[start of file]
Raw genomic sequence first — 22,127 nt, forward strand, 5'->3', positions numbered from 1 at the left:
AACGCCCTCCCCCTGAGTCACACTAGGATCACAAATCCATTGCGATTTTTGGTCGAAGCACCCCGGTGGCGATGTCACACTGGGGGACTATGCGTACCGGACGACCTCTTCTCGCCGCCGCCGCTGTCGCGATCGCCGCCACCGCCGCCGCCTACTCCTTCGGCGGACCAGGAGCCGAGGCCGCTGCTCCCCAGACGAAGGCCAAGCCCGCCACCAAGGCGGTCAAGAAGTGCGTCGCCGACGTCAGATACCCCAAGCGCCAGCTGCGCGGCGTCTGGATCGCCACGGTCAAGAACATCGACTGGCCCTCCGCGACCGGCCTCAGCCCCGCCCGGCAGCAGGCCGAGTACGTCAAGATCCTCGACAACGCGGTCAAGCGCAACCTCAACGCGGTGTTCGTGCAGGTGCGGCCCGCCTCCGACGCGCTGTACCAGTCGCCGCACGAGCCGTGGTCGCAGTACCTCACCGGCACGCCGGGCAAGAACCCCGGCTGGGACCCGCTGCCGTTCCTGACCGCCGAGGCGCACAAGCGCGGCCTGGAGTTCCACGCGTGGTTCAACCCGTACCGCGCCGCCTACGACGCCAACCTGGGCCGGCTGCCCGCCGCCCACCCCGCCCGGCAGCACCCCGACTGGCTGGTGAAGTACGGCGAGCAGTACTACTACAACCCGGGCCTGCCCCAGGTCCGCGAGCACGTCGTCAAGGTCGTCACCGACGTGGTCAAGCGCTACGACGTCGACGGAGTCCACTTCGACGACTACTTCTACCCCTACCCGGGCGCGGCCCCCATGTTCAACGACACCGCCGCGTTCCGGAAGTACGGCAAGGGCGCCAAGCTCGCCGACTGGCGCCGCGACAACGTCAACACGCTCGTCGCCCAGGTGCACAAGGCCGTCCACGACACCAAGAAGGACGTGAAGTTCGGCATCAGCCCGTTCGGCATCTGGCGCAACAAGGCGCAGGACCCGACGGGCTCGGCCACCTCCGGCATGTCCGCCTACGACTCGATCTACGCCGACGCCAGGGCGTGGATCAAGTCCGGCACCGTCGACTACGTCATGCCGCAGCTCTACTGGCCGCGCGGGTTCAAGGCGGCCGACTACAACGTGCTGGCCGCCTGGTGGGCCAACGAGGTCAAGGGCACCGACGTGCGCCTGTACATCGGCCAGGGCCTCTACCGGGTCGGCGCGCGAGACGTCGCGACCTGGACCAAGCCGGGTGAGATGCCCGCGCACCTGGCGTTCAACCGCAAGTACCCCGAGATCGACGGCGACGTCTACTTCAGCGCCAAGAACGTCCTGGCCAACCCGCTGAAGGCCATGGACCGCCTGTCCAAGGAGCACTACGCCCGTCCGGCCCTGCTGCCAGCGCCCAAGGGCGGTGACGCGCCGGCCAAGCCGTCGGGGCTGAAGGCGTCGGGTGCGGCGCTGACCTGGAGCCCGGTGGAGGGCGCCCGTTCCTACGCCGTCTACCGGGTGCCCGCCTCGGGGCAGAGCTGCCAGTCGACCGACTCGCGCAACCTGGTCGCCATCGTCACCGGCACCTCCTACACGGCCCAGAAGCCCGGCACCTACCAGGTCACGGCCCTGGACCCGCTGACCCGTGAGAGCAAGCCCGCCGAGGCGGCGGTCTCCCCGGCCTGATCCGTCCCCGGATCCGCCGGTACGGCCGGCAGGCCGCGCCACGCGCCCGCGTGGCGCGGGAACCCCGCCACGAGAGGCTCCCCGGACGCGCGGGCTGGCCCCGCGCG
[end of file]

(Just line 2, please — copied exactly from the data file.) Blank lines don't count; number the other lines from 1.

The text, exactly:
AACGCCCTCCCCCTGAGTCACACTAGGATCACAAATCCATTGCGATTTTTGGTCGAAGCACCCCGGTGGCGATGTCACACTGGGGGACTATGCGTACCGGACGACCTCTTCTCGCCGCCGCCGCTGTCGCGATCGCCGCCACCGCCGCCGCCTACTCCTTCGGCGGACCAGGAGCCGAGGCCGCTGCTCCCCAGACGAAGGCCAAGCCCGCCACCAAGGCGGTCAAGAAGTGCGTCGCCGACGTCAGATACCCCAAGCGCCAGCTGCGCGGCGTCTGGATCGCCACGGTCAAGAACATCGACTGGCCCTCCGCGACCGGCCTCAGCCCCGCCCGGCAGCAGGCCGAGTACGTCAAGATCCTCGACAACGCGGTCAAGCGCAACCTCAACGCGGTGTTCGTGCAGGTGCGGCCCGCCTCCGACGCGCTGTACCAGTCGCCGCACGAGCCGTGGTCGCAGTACCTCACCGGCACGCCGGGCAAGAACCCCGGCTGGGACCCGCTGCCGTTCCTGACCGCCGAGGCGCACAAGCGCGGCCTGGAGTTCCACGCGTGGTTCAACCCGTACCGCGCCGCCTACGACGCCAACCTGGGCCGGCTGCCCGCCGCCCACCCCGCCCGGCAGCACCCCGACTGGCTGGTGAAGTACGGCGAGCAGTACTACTACAACCCGGGCCTGCCCCAGGTCCGCGAGCACGTCGTCAAGGTCGTCACCGACGTGGTCAAGCGCTACGACGTCGACGGAGTCCACTTCGACGACTACTTCTACCCCTACCCGGGCGCGGCCCCCATGTTCAACGACACCGCCGCGTTCCGGAAGTACGGCAAGGGCGCCAAGCTCGCCGACTGGCGCCGCGACAACGTCAACACGCTCGTCGCCCAGGTGCACAAGGCCGTCCACGACACCAAGAAGGACGTGAAGTTCGGCATCAGCCCGTTCGGCATCTGGCGCAACAAGGCGCAGGACCCGACGGGCTCGGCCACCTCCGGCATGTCCGCCTACGACTCGATCTACGCCGACGCCAGGGCGTGGATCAAGTCCGGCACCGTCGACTACGTCATGCCGCAGCTCTACTGGCCGCGCGGGTTCAAGGCGGCCGACTACAACGTGCTGGCCGCCTGGTGGGCCAACGAGGTCAAGGGCACCGACGTGCGCCTGTACATCGGCCAGGGCCTCTACCGGGTCGGCGCGCGAGACGTCGCGACCTGGACCAAGCCGGGTGAGATGCCCGCGCACCTGGCGTTCAACCGCAAGTACCCCGAGATCGACGGCGACGTCTACTTCAGCGCCAAGAACGTCCTGGCCAACCCGCTGAAGGCCATGGACCGCCTGTCCAAGGAGCACTACGCCCGTCCGGCCCTGCTGCCAGCGCCCAAGGGCGGTGACGCGCCGGCCAAGCCGTCGGGGCTGAAGGCGTCGGGTGCGGCGCTGACCTGGAGCCCGGTGGAGGGCGCCCGTTCCTACGCCGTCTACCGGGTGCCCGCCTCGGGGCAGAGCTGCCAGTCGACCGACTCGCGCAACCTGGTCGCCATCGTCACCGGCACCTCCTACACGGCCCAGAAGCCCGGCACCTACCAGGTCACGGCCCTGGACCCGCTGACCCGTGAGAGCAAGCCCGCCGAGGCGGCGGTCTCCCCGGCCTGATCCGTCCCCGGATCCGCCGGTACGGCCGGCAGGCCGCGCCACGCGCCCGCGTGGCGCGGGAACCCCGCCACGAGAGGCTCCCCGGACGCGCGGGCTGGCCCCGCGCG